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American scientists achieved a significant breakthrough by discovering a way to cryogenically freeze a zebrafish embryo and then successfully revive it.
Scientists from the Smithsonian Conservation Biology Institute and the University of Minnesota have discovered a way to deep freeze and then successfully reanimate zebrafish embryos.
The new method, which involves the use of lasers and nanotechnology, “could be applied to the storage of fish, and with proper modification, can potentially be used for other vertebrate embryos,” according to a study that was published in ACS Nano, a scientific journal.
It should be noted that the cryogenic preservation of fish embryos has long posed a challenge to scientists because the considerable size of fish eggs made it problematic to freeze and unfreeze them without damaging their structure or causing ice crystals to form within their tissues.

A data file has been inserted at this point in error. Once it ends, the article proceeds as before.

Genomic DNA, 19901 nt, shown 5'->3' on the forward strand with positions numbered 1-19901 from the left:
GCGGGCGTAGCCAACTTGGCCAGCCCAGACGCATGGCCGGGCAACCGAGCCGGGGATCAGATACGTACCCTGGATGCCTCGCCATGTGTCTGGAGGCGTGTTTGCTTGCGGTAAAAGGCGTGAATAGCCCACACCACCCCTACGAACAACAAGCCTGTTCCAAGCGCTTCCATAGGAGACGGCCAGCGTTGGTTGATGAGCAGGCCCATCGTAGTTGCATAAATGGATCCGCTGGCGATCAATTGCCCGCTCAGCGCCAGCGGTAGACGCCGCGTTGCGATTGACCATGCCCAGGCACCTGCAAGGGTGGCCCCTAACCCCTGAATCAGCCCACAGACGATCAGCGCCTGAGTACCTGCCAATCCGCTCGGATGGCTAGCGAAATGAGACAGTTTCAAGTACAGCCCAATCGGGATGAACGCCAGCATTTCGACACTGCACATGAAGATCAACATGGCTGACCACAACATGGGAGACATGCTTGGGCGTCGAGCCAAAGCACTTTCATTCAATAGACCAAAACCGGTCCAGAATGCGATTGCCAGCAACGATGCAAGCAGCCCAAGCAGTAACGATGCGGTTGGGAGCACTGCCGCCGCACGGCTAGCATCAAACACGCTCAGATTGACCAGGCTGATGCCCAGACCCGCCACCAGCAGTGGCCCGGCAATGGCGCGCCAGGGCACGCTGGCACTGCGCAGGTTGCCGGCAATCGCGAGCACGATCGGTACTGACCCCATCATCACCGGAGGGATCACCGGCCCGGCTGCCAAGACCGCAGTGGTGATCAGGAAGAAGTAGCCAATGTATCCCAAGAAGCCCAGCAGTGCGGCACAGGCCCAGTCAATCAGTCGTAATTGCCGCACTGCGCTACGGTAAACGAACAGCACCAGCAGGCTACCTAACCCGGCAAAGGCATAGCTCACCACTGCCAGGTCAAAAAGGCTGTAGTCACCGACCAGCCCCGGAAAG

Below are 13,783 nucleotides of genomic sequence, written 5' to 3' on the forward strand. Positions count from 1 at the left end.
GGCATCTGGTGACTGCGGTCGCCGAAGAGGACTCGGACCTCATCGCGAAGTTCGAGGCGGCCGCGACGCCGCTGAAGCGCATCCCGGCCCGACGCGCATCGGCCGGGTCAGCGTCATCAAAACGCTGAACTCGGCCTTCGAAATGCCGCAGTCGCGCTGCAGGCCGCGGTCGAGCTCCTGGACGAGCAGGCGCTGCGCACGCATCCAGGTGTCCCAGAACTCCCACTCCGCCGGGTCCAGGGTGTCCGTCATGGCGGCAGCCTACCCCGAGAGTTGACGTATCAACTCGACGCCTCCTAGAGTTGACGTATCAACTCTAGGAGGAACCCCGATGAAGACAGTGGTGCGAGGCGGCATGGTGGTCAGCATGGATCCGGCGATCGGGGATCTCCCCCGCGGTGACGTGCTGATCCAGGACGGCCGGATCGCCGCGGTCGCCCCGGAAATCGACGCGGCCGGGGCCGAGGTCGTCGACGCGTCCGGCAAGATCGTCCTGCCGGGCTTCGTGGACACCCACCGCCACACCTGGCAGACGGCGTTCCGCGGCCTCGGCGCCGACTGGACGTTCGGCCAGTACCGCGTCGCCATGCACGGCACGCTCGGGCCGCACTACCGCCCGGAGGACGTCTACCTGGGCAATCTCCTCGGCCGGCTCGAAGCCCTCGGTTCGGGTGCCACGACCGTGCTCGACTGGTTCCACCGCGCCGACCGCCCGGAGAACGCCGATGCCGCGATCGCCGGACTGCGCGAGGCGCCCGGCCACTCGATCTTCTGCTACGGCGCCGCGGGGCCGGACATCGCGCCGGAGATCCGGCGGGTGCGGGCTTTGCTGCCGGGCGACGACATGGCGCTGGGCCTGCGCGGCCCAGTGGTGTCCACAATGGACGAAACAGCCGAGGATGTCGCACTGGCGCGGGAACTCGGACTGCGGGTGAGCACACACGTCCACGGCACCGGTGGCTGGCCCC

It order to tackle this problem, the researchers came up with a method that involves injecting cryoprotectant and gold nanorods directly into the embryos.
While cryoprotectant basically acted like antifreeze that protected the embryos from damage as they were submerged into liquid nitrogen, the nanorods were a crucial part of the reanimation process as they helped distribute energy uniformly throughout the embryo when hit by lasers during the procedure, thus allowing the scientists to quickly thaw the egg without damaging it.
And since zebrafish embryos are quite similar to those of other aquatic creatures, this method may in fact be implemented for cryopreservation of other species’ embryos as well.
2017.07.17 / 17:48